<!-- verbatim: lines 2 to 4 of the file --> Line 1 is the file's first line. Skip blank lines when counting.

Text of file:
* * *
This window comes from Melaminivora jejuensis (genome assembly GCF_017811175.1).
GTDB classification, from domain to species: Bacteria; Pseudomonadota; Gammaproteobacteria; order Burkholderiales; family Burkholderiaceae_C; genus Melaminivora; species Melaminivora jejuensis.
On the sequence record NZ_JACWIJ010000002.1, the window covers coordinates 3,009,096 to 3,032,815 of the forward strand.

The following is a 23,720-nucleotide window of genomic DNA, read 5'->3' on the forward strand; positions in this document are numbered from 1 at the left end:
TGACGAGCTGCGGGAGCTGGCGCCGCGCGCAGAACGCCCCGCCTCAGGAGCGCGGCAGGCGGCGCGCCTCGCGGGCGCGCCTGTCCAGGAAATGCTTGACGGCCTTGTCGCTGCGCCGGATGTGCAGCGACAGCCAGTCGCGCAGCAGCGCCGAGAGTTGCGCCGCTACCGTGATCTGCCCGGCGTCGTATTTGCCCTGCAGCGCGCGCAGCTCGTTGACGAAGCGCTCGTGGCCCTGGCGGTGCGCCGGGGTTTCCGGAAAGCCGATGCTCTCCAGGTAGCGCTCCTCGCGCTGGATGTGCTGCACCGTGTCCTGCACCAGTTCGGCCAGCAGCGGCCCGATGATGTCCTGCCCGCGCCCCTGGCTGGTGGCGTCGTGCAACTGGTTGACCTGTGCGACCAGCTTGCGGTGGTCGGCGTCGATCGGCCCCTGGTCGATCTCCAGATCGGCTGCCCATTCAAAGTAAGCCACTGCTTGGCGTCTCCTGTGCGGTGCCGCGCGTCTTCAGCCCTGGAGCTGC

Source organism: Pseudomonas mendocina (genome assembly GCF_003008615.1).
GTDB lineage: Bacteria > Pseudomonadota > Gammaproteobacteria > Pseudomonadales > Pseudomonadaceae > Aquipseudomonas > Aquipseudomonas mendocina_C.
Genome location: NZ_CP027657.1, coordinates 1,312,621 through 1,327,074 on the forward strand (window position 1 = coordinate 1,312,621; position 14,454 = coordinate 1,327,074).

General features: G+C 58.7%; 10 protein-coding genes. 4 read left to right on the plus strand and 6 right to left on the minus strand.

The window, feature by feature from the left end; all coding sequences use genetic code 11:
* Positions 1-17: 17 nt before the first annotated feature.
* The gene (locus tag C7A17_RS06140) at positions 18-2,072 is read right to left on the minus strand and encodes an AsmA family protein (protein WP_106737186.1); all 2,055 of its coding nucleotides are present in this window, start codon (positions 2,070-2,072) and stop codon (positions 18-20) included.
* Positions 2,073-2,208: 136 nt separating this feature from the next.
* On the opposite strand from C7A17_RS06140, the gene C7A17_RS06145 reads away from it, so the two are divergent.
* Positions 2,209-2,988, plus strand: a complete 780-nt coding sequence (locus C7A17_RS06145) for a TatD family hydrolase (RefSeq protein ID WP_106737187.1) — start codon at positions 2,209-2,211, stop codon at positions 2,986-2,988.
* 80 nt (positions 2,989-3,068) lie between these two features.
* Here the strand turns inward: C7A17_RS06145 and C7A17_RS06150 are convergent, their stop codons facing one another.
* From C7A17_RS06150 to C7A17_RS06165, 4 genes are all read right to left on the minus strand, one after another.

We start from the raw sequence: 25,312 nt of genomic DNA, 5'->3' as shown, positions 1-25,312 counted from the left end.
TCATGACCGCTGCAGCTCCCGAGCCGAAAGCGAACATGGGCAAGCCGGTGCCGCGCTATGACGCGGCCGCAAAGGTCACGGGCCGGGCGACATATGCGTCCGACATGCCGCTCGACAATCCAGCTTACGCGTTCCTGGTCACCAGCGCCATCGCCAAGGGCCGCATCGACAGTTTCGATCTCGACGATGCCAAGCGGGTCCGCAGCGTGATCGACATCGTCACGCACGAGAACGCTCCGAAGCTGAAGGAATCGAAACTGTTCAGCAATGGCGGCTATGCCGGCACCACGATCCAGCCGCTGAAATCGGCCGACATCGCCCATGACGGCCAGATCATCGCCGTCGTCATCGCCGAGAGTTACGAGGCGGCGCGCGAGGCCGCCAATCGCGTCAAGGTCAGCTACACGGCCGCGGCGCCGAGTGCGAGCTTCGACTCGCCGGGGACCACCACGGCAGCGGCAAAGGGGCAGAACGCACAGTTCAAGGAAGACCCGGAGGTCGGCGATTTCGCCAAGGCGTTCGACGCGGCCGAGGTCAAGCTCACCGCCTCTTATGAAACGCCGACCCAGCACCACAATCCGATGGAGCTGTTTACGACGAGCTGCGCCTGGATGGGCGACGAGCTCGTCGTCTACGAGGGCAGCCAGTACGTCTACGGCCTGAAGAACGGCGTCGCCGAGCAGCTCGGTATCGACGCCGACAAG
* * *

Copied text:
GTDB classification, from domain to species: Bacteria; Pseudomonadota; Gammaproteobacteria; order Burkholderiales; family Burkholderiaceae_C; genus Melaminivora; species Melaminivora jejuensis.
On the sequence record NZ_JACWIJ010000002.1, the window covers coordinates 3,009,096 to 3,032,815 of the forward strand.

The following is a 23,720-nucleotide window of genomic DNA, read 5'->3' on the forward strand; positions in this document are numbered from 1 at the left end: